Lastly, for club work in available light, I find the 50mm f/1.2L perfect, but generally only on a 1.3X camera, like the 1D Mark III. On a full-frame camera, like the 1Ds Mk II (or 5D, or other later models...) the 50mm is just way too distorted for my taste ... but using only the central portion of the lens as a 65mm very fast lens works excellently well. However! This is also a truly great studio lens for wider views standing back a little, when using special-effect lighting, or again with specially managed available light in a studio setting, like candles, or poi.

    Wish you well Pixie.

    Blessings and Light,
  • Re: photographers - favorite canon lenses?

    Thu, October 30, 2008 - 6:38 AM
    I use my Canon 70-200mm for shooting belly dance performances and also big burly men in kilts on muddy fields (there are quite a few Highland games events in NC). It's a great lens! I'm shooting an indoor/outdoor Halloween party this weekend and am considering using that as my only lens (since the guy who booked me told me I have to also dress in costume... yikes).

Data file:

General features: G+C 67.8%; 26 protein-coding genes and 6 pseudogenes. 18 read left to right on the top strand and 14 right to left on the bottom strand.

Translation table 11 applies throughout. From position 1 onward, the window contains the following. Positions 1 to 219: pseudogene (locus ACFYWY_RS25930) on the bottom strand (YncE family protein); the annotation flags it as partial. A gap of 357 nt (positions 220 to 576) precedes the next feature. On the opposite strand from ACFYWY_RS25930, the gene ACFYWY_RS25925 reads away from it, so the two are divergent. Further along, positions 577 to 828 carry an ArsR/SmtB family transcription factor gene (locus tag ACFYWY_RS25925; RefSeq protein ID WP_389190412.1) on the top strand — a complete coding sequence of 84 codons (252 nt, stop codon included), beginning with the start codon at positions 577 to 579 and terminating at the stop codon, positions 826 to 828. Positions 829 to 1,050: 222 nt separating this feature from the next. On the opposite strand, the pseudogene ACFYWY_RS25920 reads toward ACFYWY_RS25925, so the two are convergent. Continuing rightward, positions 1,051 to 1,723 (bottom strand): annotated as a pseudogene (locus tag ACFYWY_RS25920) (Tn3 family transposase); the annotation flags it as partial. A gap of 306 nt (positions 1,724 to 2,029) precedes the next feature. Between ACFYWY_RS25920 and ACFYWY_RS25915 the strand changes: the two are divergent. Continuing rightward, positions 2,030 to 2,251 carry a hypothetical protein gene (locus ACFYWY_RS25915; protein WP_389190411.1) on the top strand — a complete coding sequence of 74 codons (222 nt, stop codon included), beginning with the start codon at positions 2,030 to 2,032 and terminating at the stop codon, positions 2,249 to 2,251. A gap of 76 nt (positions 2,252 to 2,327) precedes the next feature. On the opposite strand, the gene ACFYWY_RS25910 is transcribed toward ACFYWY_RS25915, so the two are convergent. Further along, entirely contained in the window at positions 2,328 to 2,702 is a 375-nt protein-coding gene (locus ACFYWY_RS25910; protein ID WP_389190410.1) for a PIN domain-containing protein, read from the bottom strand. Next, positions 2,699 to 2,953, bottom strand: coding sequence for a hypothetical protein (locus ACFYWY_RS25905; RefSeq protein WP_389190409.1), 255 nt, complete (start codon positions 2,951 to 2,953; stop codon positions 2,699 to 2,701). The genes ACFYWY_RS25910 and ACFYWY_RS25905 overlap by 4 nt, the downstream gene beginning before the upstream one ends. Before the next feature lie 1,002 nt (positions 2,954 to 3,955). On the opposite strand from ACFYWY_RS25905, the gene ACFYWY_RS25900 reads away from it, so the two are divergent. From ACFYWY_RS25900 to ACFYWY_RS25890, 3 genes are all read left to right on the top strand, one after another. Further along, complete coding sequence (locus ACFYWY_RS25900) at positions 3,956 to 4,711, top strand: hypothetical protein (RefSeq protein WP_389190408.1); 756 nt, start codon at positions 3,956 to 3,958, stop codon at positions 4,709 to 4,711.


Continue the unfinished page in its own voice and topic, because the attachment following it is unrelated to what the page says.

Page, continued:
When I'm feeling that I don't need/want as much crispness, I've been playing with my Lensbaby a lot lately. Talk about your bokeh. Yes, I know... it's an aftermarket lens, but I shot some images with it for my last gallery show and those images got the most attention.
    As for fixed lenses, I've got the Canon 50mm f1.2 prime lens and it makes me happy. I do have to get right up on people for the best effect, so I'm not sure it would fit your studio needs.
    • Re: photographers - favorite canon lenses?

      Thu, October 30, 2008 - 11:27 PM